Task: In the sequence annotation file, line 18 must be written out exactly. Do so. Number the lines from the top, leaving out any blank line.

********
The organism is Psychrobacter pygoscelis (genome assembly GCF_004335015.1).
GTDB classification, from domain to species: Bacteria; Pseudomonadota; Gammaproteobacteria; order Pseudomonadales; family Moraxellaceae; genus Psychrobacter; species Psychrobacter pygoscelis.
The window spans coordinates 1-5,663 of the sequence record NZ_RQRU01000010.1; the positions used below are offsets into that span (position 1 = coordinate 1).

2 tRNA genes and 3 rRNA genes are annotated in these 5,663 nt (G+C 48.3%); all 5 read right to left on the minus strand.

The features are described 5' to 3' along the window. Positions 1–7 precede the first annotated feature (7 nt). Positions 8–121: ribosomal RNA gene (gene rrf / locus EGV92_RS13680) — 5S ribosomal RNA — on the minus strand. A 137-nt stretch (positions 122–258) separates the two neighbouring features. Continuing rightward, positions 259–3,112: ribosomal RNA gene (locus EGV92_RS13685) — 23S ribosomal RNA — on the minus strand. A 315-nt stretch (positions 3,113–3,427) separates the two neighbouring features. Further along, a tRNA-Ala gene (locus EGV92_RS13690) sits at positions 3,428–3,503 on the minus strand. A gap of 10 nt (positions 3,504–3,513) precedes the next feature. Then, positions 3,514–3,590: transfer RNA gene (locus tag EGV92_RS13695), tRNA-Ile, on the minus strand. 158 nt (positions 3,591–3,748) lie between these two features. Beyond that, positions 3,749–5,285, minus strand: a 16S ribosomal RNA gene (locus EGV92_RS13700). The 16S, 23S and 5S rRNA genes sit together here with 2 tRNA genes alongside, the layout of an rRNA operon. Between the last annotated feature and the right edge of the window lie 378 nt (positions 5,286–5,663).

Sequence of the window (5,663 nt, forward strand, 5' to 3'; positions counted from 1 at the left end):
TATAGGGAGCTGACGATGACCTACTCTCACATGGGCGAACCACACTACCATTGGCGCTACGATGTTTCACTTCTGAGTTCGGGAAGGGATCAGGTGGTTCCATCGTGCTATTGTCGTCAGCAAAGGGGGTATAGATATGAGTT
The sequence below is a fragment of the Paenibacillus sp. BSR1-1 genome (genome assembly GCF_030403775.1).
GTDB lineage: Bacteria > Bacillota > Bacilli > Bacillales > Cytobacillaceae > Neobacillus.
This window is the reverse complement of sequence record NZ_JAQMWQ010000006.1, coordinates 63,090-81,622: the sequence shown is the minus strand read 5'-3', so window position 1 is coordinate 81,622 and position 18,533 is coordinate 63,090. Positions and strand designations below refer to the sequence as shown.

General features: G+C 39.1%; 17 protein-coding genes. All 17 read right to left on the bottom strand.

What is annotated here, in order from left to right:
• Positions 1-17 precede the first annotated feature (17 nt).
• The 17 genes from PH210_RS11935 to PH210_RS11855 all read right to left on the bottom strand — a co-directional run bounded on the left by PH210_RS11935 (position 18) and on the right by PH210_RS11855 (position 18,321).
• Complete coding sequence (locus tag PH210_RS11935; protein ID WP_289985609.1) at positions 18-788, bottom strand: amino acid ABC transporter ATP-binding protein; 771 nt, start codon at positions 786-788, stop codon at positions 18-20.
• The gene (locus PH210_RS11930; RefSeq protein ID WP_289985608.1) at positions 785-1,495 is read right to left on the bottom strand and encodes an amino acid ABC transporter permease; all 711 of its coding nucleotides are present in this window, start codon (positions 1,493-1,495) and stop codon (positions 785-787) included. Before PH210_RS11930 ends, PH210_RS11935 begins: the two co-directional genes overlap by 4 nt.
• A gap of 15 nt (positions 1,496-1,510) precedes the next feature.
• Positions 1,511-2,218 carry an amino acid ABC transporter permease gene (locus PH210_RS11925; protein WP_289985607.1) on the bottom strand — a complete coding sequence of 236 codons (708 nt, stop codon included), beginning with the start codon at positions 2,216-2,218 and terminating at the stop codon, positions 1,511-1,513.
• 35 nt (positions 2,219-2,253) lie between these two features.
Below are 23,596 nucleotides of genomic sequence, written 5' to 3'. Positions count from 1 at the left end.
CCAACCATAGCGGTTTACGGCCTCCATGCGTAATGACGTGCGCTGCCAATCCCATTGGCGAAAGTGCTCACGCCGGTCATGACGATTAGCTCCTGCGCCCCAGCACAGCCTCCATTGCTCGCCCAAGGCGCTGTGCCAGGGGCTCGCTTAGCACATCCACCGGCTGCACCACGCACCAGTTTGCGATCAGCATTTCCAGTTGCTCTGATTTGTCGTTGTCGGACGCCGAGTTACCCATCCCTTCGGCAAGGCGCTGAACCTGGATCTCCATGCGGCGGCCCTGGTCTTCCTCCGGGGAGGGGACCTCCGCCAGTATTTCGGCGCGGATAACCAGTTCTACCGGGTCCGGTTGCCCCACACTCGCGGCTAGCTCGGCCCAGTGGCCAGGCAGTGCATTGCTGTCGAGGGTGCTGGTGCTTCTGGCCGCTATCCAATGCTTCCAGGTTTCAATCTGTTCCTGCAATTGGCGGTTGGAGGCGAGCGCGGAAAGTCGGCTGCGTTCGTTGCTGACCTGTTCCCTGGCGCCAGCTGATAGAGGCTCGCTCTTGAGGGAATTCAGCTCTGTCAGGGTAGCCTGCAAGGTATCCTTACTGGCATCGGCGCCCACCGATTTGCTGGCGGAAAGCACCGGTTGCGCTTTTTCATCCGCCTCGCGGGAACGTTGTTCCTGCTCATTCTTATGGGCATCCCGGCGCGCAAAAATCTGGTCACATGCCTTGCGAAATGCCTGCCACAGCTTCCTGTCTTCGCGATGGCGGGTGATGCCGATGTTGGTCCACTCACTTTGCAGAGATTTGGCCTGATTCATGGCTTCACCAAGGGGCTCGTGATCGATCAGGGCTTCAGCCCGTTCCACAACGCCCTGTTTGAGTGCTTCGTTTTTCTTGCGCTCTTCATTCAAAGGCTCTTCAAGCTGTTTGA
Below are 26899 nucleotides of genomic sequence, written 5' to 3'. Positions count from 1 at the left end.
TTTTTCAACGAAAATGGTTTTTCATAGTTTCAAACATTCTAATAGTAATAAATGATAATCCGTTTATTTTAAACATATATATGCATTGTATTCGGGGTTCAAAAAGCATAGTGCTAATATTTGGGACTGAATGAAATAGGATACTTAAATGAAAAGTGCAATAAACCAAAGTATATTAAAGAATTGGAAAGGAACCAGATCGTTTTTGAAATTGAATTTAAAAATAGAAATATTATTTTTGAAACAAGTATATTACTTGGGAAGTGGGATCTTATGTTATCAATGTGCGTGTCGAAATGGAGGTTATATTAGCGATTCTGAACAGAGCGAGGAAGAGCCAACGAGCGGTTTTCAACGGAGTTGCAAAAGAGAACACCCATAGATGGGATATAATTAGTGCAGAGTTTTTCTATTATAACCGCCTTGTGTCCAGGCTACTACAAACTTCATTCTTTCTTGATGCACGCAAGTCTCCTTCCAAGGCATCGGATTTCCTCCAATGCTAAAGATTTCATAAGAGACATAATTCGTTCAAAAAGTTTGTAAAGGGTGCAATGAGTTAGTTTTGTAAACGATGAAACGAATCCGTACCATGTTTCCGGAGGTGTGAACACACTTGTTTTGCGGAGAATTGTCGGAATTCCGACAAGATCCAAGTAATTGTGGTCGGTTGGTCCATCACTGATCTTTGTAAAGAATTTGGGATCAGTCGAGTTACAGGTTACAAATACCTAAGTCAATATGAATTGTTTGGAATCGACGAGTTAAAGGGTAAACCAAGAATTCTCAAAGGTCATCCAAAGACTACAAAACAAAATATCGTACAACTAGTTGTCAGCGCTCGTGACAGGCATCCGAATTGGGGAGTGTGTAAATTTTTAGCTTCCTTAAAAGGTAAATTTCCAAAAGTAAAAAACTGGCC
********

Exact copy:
• Positions 1,511-2,218 carry an amino acid ABC transporter permease gene (locus PH210_RS11925; protein WP_289985607.1) on the bottom strand — a complete coding sequence of 236 codons (708 nt, stop codon included), beginning with the start codon at positions 2,216-2,218 and terminating at the stop codon, positions 1,511-1,513.